It’s been four years since the Plain Writing Act was signed into law. Still, many Americans aren’t aware that government documents are supposed to clear and easy to understand. And an alarming number of government writers don’t have the resources they need to achieve this goal.
As someone who provides writing training to government biologists, I wanted to dig a little deeper into the Act and its consequences, to discover WHY government writers need this training. Here’s what I found:
1) It’s the law. However, exactly what that means is unclear. The Act itself precludes its provisions from scrutiny and refuses consequences for non-compliance.
SEC. 6. JUDICIAL REVIEW AND ENFORCEABILITY.
(a) JUDICIAL REVIEW.
—There shall be no judicial review of compliance or noncompliance with any provision of this Act.
—No provision of this Act shall be construed to create any right or benefit, substantive or procedural, enforceable by any administrative or judicial action.
I’m not a lawyer, but this language seems to say that government agencies can’t be taken to court for failing to comply with the Plain Writing Act. Still, it doesn’t mean that government agencies can’t be sued for failing to write plainly. To understand the distinction, keep reading.
2) The Act does not define specific features of plain writing. Instead, it directs federal agencies to appoint officials to decide what plain writing looks like for their agency, to train employees so they can comply with the officials’ guidance, and to establish websites and reports communicating that guidance to employees and the public.
This provides a lot of needed latitude. The Department of the Treasury uses language differently than the Department of Energy who writes to a different audience than the Department of Education who writes about different topics than the Department of Agriculture, and so on and so forth.
But it also creates a burden of responsibility. There is no one standard for plain writing. There is an agency standard for plain writing. In other words, the Act passes the buck. Each agency in the federal government is now responsible for creating, maintaining, and enforcing a plain writing program as well as for explaining their procedures to the public.
3) The Act has not been tested. As of the date of this article, the Federal Government of the United States of America has not been sued for failure to comply with the Plain Writing Act. In part, that’s because the government appears to be in compliance.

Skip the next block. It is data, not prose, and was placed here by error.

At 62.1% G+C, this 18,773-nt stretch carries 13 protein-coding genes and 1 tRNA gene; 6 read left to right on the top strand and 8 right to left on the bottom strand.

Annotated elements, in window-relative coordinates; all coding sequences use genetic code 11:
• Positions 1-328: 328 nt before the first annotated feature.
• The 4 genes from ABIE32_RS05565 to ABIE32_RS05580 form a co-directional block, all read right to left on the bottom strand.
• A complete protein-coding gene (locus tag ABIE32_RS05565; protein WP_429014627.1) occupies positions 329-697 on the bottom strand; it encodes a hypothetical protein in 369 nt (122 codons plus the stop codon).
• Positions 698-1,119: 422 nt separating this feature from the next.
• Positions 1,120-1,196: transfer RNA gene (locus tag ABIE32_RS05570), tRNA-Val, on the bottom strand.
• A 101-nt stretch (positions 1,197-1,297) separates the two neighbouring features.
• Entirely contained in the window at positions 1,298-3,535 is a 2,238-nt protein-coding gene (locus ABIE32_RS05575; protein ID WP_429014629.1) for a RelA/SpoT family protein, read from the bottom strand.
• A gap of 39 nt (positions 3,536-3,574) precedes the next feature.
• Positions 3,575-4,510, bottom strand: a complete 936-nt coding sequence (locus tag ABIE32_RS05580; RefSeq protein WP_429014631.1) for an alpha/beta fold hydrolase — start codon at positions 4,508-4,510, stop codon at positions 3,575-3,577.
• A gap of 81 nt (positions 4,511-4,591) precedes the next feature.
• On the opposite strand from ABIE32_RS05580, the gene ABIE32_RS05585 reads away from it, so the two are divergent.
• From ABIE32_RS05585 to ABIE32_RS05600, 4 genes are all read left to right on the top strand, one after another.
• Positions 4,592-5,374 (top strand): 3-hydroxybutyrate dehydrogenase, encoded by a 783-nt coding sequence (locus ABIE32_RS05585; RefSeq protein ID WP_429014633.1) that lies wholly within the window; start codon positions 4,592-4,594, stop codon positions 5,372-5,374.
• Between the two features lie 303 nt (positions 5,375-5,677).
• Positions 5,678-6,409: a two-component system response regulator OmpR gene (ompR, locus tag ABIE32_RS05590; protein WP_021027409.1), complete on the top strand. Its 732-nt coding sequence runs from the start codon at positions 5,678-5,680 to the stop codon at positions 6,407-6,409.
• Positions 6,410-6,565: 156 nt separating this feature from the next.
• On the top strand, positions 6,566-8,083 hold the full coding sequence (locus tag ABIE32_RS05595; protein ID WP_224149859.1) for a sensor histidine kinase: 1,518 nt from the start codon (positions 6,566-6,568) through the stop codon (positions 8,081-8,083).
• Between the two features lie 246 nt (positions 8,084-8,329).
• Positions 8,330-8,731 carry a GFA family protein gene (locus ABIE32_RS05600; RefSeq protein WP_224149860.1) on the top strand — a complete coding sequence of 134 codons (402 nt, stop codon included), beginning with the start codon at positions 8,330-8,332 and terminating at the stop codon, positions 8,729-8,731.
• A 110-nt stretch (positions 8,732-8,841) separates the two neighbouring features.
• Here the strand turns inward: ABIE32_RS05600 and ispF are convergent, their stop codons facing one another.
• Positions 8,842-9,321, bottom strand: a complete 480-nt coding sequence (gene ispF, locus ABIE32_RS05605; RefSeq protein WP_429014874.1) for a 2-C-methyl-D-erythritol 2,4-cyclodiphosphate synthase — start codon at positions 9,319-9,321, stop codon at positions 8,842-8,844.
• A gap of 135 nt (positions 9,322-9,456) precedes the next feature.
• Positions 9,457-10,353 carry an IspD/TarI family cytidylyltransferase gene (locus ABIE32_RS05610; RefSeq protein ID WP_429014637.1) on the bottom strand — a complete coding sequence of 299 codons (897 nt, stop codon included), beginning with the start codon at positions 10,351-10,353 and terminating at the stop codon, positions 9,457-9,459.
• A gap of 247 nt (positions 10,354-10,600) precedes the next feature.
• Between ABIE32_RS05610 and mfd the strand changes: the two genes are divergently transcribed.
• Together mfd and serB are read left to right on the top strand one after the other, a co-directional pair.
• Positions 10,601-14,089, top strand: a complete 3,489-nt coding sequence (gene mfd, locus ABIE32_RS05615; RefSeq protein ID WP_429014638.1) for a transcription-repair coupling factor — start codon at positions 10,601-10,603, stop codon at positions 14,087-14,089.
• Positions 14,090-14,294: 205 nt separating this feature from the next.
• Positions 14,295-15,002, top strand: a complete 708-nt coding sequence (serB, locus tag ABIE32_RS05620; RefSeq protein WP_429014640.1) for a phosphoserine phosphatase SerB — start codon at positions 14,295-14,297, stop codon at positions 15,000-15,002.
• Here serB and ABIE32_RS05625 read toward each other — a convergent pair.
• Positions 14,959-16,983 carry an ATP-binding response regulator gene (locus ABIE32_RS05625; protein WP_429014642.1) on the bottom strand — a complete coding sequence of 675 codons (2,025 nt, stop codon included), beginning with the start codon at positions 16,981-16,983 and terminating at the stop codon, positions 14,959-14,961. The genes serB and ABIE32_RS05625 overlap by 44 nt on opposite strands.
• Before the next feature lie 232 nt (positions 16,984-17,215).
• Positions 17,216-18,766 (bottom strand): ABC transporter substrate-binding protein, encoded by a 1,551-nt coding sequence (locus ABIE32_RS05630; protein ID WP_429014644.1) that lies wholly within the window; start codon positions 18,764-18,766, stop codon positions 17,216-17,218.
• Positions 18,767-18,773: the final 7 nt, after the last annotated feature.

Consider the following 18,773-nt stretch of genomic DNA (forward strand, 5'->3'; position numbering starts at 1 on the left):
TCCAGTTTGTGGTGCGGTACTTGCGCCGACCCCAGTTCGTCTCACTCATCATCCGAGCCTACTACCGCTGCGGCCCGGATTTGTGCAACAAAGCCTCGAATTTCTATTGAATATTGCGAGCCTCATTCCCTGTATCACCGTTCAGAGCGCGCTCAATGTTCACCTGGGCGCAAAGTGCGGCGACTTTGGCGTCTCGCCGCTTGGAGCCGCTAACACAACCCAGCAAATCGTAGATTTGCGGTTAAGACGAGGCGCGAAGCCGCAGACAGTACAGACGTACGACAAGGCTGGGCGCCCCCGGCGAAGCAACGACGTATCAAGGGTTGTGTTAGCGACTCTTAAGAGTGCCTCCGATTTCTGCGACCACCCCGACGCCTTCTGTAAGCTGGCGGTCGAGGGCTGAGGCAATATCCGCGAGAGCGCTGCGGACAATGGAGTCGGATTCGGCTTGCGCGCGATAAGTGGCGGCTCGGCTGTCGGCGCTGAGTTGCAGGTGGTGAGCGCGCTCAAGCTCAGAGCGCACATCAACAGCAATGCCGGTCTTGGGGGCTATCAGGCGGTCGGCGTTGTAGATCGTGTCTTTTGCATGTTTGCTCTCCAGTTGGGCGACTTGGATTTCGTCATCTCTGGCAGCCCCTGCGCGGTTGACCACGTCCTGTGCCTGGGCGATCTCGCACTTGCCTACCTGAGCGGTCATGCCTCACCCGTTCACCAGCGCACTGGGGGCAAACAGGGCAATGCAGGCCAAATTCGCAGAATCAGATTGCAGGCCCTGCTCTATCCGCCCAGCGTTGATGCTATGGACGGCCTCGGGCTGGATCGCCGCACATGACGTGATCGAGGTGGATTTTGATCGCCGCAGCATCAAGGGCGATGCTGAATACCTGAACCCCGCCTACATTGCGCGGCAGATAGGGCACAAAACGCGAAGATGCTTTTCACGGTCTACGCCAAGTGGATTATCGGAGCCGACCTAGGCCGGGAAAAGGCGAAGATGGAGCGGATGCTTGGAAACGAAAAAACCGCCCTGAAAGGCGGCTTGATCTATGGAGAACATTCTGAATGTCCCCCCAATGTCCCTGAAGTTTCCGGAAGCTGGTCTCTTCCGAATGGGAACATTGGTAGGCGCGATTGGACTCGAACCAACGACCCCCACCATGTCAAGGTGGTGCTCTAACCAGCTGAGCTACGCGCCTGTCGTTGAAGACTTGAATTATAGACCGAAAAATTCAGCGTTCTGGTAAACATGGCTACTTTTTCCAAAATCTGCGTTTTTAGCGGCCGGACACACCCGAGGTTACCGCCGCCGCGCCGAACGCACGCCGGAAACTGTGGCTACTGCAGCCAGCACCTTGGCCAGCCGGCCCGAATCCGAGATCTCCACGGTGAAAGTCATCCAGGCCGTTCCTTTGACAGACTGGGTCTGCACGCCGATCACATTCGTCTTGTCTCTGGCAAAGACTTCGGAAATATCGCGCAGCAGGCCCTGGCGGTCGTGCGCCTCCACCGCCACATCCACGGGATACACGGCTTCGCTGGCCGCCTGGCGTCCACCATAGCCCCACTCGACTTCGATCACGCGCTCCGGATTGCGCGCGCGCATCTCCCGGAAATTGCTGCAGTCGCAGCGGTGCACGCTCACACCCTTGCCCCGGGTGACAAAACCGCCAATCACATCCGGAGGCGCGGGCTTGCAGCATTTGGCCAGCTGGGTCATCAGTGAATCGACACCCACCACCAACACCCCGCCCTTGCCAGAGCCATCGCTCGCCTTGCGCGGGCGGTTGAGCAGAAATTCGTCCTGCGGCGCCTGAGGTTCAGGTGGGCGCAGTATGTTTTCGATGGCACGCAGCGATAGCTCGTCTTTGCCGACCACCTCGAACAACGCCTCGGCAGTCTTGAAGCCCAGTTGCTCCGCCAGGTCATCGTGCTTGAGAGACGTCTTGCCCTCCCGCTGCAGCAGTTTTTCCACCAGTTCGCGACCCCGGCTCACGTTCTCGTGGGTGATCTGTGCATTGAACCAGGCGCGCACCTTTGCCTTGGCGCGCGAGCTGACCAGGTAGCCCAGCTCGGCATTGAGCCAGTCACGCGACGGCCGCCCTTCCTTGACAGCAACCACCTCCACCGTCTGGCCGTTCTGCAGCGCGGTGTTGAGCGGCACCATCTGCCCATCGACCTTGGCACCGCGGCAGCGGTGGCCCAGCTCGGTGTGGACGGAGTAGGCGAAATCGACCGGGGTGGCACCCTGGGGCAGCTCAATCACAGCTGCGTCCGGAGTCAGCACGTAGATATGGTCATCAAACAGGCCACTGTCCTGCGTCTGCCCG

The Act only requires that agencies put into place a system of guideline establishment, training, assessment, and reporting. So long as agencies do these things, they could be regarded as complying with the Act, regardless of whether the documents they produce are written plainly.
4) It’s only a matter of time. Thanks in large part to the financial collapse of 2008 and the subsequent formation of the Consumer Financial Protection Bureau, plain language has become a prominent legal issue. Decisions on lawsuits in finance and healthcare regularly cite the plain language of the statute as the guiding interpretive standard.
Given that voices within and around the government have been asking for plain language guidance for more than 6 decades (see “Plain Geology” by Otis Smith, 1921; George Orwell “Politics and the English Language,” 1946; or John O’Hayre’s “Gobbledygook has Gotta Go,” 1966), the passage of the Act in 2010 could be read as the government’s attempt to protect itself against legal action.
Welcome changes have resulted. The PlainLanguage.gov website has become richer and more useful. Many agencies have developed plain language programs that are useful to their employees and that can serve as models for other agencies and organizations. (You can access a list of all agency plans as well as models here.)
But for some of us who continue to see bureaucratic jargon proliferate, we fear that –
5) – time is running out. The Act allows one year from the time of its passage for agencies to implement their own guidelines. It has now been four years, and excuses are wearing thin for the lack of resources or the need for more time to proliferate guidance and training. Before long, private citizens and non-government organizations will begin to hold our government accountable.
For government writers who are on the front line of their agencies’ decision-making and public relations, that’s a frightening thought. As a government writer, what can / should you do? First, bookmark your agency’s plain language webpage. Set aside time at least once a week to familiarize yourself with the guidance established there.
Second, bookmark PlainLanguage.gov. Visit the site once a month to see what’s new and to build your own personal resource library.
Third, download the Federal Plain Language Guidelines. Read it. Highlight relevant passages. Share it with your colleagues. Use it as you write.
Fourth, ask for training. Writing clearly is a skill that takes a lot of practice. This type of professional development yields returns far beyond its initial investment. Search out opportunities and suggest them to your supervisor, for both yourself and your office.
Four years ago, the Plain Writing Act put the wheels into motion. Now it’s time for the government and its people to keep the momentum going.
Do you need help procuring writing training for yourself or your office? Give me a call (304 283 4573) or send me an email. I offer courses online and onsite for government biologists who want to write with clarity, insight, and focus.